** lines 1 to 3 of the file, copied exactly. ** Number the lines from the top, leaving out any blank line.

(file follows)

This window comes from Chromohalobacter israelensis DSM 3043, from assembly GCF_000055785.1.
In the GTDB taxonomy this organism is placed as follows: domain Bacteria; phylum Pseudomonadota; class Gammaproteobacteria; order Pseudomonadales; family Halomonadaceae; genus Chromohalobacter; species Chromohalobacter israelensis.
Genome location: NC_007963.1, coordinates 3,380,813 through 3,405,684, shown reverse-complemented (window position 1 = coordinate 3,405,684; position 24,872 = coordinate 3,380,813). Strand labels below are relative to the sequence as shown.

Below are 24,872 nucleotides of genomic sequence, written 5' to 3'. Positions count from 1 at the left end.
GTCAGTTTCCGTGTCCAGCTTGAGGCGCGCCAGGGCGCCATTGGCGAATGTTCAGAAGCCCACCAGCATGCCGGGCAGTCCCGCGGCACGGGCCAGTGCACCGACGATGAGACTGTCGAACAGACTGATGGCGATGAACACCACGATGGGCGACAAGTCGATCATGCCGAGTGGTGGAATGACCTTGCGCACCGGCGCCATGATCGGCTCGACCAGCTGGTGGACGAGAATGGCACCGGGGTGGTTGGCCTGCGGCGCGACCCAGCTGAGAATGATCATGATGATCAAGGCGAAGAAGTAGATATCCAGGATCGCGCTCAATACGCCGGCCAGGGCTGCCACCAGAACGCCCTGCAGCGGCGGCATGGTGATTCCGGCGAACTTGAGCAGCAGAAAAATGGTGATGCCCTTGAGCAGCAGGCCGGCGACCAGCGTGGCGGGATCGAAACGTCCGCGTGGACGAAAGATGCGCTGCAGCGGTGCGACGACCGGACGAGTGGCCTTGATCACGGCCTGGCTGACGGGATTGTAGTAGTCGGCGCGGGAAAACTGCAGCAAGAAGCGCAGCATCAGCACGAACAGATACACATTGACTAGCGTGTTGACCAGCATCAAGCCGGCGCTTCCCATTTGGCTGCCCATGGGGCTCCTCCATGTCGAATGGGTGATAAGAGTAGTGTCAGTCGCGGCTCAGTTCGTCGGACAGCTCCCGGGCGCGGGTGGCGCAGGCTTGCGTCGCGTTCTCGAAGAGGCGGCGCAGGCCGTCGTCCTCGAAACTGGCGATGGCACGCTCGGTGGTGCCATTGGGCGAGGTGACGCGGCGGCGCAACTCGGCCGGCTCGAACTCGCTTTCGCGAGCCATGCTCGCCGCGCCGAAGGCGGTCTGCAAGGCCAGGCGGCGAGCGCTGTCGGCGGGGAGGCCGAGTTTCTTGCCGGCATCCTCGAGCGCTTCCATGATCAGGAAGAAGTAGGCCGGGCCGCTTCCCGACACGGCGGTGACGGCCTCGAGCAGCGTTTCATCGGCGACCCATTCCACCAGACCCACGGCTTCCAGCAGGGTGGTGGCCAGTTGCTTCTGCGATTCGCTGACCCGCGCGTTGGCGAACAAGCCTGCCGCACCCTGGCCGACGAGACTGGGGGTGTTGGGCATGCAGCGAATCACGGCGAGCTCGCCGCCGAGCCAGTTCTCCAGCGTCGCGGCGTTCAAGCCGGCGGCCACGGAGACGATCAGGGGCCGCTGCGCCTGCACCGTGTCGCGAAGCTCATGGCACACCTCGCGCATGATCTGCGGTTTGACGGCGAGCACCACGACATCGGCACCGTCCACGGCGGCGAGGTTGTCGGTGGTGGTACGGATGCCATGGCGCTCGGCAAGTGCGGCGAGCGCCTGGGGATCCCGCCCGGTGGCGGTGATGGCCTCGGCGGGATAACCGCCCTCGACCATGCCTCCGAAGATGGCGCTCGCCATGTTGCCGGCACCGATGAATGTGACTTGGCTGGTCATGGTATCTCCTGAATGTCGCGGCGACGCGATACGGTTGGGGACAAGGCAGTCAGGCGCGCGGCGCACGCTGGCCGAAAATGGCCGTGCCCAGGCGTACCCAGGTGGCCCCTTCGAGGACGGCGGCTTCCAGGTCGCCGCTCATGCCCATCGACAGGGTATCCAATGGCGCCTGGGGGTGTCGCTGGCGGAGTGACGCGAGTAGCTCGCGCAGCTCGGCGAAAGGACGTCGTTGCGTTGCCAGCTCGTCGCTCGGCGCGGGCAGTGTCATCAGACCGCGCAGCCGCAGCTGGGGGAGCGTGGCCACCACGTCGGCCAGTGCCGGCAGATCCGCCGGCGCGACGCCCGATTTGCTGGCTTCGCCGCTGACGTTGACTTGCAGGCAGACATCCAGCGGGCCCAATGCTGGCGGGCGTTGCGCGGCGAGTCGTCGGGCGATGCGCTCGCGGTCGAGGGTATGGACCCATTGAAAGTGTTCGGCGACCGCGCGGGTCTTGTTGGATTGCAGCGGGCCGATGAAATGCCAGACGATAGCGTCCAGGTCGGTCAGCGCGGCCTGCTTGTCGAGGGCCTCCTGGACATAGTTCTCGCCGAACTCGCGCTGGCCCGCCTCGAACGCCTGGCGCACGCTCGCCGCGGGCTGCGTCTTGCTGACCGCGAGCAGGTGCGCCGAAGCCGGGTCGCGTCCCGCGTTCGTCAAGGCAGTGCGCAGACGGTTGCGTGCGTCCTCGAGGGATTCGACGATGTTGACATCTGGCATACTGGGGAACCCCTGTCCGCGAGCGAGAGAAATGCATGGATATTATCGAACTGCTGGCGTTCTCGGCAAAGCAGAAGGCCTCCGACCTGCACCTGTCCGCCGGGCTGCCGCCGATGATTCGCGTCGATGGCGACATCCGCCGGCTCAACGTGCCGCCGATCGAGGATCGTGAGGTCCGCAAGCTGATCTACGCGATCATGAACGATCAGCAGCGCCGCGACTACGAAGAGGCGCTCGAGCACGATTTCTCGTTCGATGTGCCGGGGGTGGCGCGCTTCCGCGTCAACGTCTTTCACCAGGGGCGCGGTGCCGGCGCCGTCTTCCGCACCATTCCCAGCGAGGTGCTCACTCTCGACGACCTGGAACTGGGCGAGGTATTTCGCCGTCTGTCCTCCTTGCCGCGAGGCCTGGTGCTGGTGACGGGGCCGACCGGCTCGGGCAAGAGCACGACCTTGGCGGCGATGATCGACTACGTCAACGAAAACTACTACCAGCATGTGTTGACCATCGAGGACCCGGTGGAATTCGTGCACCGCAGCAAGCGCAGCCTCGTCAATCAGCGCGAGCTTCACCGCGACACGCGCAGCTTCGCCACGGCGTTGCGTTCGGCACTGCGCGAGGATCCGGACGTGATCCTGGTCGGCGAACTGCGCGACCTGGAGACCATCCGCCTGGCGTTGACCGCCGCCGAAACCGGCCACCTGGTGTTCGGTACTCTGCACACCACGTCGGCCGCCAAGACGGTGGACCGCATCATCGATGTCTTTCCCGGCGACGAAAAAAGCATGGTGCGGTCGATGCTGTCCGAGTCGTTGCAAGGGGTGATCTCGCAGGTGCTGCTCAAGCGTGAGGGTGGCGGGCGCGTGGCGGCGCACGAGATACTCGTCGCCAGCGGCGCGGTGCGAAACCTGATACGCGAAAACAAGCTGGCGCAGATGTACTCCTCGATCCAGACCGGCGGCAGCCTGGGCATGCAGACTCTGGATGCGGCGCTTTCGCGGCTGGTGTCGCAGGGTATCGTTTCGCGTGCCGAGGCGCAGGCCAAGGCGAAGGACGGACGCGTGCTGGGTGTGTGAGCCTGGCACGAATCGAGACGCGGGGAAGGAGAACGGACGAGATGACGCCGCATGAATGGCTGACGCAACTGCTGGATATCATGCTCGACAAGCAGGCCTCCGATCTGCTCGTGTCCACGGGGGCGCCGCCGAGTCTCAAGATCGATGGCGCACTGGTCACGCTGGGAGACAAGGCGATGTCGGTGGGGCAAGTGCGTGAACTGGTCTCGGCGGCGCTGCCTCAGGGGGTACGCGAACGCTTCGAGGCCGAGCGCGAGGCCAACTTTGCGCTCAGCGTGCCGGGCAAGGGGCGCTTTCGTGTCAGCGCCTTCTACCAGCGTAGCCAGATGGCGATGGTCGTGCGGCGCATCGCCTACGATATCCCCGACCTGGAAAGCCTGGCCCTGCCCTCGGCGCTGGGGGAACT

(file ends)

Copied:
This window comes from Chromohalobacter israelensis DSM 3043, from assembly GCF_000055785.1.
In the GTDB taxonomy this organism is placed as follows: domain Bacteria; phylum Pseudomonadota; class Gammaproteobacteria; order Pseudomonadales; family Halomonadaceae; genus Chromohalobacter; species Chromohalobacter israelensis.
Genome location: NC_007963.1, coordinates 3,380,813 through 3,405,684, shown reverse-complemented (window position 1 = coordinate 3,405,684; position 24,872 = coordinate 3,380,813). Strand labels below are relative to the sequence as shown.